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Bees helping out district crops


Area canola farmers may see a boost in yields this season thanks to the millions of extra pollinators now occupying bee boxes in some fields in the west end of the district.

“They are there to pollinate crops and produce honey,” said Brian Rowaan, the commercial beekeeper who brought the bees here.

“The bees are European Honey Bees-your standard, generic honey bee,” he assured.

Rowaan lives in Noelville, near Sudbury, and told the Times he takes hives to different farms in Ontario to help with his honey production.

This is a common practice for beekeepers looking to increase the amount of honey they harvest while also raising crop yields for farmers with extra pollinators.

For the most part, Rowaan keeps those hives near the French River and the West Nipissing area, closer to his home.

“I've been looking at Rainy River as a possible location and I heard there was a young guy there with big canola acres,” noted Rowaan, referring to local producer Timo Brielmann.

According to Rowaan, canola produces very high amounts of nectar-perfect for bees making a lot of honey.

“Gary Sliworsky [the local OMAFRA agent] called and said there was a guy who wanted to bring some bees up,” recalled Brielmann, who has about 750 acres of canola growing this year.

“There are so many of them flying all over the fields and pollinating now-it's amazing,” he added.

“They just spread and pollinate and help with that cycle, and hopefully I get more yield.”

Rowaan said he had been looking at the Rainy River area for about five years before he finally decided to make the trip.

He trucked here with his bees near the end of June and placed hives on the edges of some fields near Stratton owned by Brielmann Ag and Colin Romyn.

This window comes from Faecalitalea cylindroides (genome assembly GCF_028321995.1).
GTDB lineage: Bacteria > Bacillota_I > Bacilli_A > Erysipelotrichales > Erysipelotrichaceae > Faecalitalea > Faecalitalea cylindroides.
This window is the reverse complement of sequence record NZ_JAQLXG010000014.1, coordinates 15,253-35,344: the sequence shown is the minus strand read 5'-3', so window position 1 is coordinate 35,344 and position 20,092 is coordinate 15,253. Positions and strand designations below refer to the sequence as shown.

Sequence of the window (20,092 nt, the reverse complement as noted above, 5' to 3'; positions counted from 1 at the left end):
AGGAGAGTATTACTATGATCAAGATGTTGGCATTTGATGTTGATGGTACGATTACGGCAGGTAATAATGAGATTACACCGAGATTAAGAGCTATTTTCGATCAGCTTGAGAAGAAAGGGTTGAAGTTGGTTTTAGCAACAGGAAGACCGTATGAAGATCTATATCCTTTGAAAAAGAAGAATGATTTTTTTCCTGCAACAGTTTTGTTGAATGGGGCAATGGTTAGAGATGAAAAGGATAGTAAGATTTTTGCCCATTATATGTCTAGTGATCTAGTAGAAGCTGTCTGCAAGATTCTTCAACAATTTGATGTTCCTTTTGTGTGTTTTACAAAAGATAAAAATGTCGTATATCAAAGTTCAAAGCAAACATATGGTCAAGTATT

“We have about 10,000 hives in Ontario, with 752 hives in the Rainy River District,” Rowaan said.

He added the 752 hives translates to roughly 45 million honey bees for the area, which will stay here until about the middle of August depending on the weather.

Then Rowaan will drive up to collect the bees and take them back to Noelville to process the honey.

“It's mutually beneficial because it increases pollination, so guys will get better yields and we get to collect the honey,” he explained.

Rowaan noted he's not part of a big honey-producing corporation (he runs his own business with his wife and children). But he still has had smaller beekeepers angry with him for bringing his bees to different areas.

But he said there's one beekeeper in Rainy River District who has been very kind to him already.

He added that overall, farmers often have been pretty generous in letting him use the land for his honey bees as they benefit canola and other crops, as well as flowers, berries, and fruit trees in the area.

For anyone interested in hosting some bees, Rowaan said he can be e-mailed at as he hopes to continue bringing bees to this area for future growing seasons.

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